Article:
dispraise

Definitions

  • WordNet 3.6
    • n dispraise the act of speaking contemptuously of
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Webster's Revised Unabridged Dictionary
    • n Dispraise The act of dispraising; detraction; blame censure; reproach; disparagement. "In praise and in dispraise the same."
    • v. t Dispraise To withdraw praise from; to notice with disapprobation or some degree of censure; to disparage; to blame. "Dispraising the power of his adversaries.""I dispraised him before the wicked, that the wicked might not fall in love with him."
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Century Dictionary and Cyclopedia
    • dispraise To speak disparagingly of; mention with disapprobation, or some degree of censure.
    • n dispraise Disparaging speech or opinion; animadversion; censure; reproach.
    • n dispraise Synonyms Disparagement, opprobrium.
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Chambers's Twentieth Century Dictionary
    • n Dispraise dis-prāz′ blame: reproach: dishonour
    • v.t Dispraise to blame: to censure
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Etymology

Webster's Revised Unabridged Dictionary
OE. dispreisen, OF. desprisier, despreisier, F. dépriser,; pref. des-,L. dis-,) + prisier, F. priser, to prize, praise. See Praise, and cf. Disprize Depreciate

Usage

In literature:

Esteem is gained and dispraise is avoided by putting one's efficiency in evidence.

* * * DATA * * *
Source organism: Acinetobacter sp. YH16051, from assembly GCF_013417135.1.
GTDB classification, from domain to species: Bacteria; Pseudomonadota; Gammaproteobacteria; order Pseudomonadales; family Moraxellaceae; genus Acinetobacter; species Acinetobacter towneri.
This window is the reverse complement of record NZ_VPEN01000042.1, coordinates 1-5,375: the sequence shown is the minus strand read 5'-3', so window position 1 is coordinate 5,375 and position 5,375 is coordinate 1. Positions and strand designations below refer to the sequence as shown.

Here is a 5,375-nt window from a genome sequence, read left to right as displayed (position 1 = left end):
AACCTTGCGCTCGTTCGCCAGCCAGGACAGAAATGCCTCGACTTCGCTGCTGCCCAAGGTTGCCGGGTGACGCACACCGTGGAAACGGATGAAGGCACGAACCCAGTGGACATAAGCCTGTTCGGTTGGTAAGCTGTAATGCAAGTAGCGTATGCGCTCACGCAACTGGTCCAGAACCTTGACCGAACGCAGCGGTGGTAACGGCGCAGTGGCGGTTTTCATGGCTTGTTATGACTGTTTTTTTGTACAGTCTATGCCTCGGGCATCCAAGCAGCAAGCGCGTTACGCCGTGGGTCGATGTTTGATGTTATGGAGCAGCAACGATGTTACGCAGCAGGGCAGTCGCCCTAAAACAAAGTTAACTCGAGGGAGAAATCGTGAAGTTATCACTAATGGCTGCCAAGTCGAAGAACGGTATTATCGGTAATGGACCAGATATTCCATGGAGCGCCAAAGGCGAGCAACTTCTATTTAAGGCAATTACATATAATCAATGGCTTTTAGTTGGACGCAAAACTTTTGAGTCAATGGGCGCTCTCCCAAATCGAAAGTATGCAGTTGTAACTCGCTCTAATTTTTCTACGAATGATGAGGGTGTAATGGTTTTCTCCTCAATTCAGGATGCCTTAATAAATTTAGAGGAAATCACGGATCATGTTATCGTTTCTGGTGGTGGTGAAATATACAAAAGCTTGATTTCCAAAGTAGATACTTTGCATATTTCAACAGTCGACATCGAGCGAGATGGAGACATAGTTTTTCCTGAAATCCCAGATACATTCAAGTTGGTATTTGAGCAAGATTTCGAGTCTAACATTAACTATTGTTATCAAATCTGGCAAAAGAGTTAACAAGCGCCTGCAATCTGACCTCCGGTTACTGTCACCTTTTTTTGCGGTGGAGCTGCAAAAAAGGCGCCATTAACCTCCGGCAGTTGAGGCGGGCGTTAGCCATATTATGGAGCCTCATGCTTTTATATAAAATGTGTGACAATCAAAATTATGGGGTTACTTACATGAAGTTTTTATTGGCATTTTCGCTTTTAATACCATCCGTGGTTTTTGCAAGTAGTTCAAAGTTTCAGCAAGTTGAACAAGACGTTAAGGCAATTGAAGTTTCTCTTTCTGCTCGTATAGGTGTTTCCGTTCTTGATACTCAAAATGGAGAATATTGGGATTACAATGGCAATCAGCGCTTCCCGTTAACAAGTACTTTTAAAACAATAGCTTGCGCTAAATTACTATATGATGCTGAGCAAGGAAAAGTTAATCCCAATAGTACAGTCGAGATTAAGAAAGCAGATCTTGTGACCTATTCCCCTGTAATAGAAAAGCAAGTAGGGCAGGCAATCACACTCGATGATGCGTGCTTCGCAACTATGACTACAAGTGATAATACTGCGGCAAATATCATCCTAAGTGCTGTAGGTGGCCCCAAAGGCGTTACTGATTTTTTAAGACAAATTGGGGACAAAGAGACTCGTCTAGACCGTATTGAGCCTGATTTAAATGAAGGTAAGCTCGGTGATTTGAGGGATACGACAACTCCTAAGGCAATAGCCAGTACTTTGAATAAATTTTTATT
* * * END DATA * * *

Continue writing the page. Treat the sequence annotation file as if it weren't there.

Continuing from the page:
"The Theory of the Leisure Class" by Thorstein Veblen
It is the only thing not disproved, not dispraised, not disgraced, by a candid study of the Ladies of the Idyll.
"The Spirit of Place" by Alice Meynell
Let a man school himself to bear dispraise, for thereby alone shall he call his soul his own.
"Paul Kelver" by Jerome Klapka, AKA Jerome K. Jerome
I do not remember another case in which he dispraised any book.
"Adventures among Books" by Andrew Lang
There is not a syllable of either praise or dispraise.
"The Way of All Flesh" by Samuel Butler
Which of all those, either becomes good or fair, because commended; or dispraised suffers any damage?
"Meditations" by Marcus Aurelius
He felt that he had been keen in his dispraise, especially as old Gashwiler would never get the sting of it.
"Merton of the Movies" by Harry Leon Wilson
BREATH UPON, speak dispraisingly of.
"Every Man In His Humor" by Ben Jonson
Sallust, who was certainly his enemy, wrote of him in his lifetime, but never wrote in his dispraise.
"Life of Cicero" by Anthony Trollope
I am not conscious, that I have written any thing of this man, that has not been more in his dispraise than in his favour.
"Clarissa, Volume 1 (of 9)" by Samuel Richardson
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In poetry:

The accomplishments which gladden life,
As music, drawing, dancing, are
Encroachers on our precious time;
Their praise or dispraise I forbear.
"Time Spent In Dress" by Charles Lamb
So it's important in our lives,
(Exaggerating more or less),
To be content with our wives,
And prize the virtues they possess;
And with dispraise to turn one's back
On all the qualities they lack.
"Three Wives" by Robert W Service
He took her slender hand in his,
Yet laid no generous gifts therein,
Her lips she lifted for his kiss–
He dreamt no more of fights to win,
But captive, in Love's power, was raised,
To her height–whom his world dispraised.
"The Conqueror" by Anna Johnston MacManus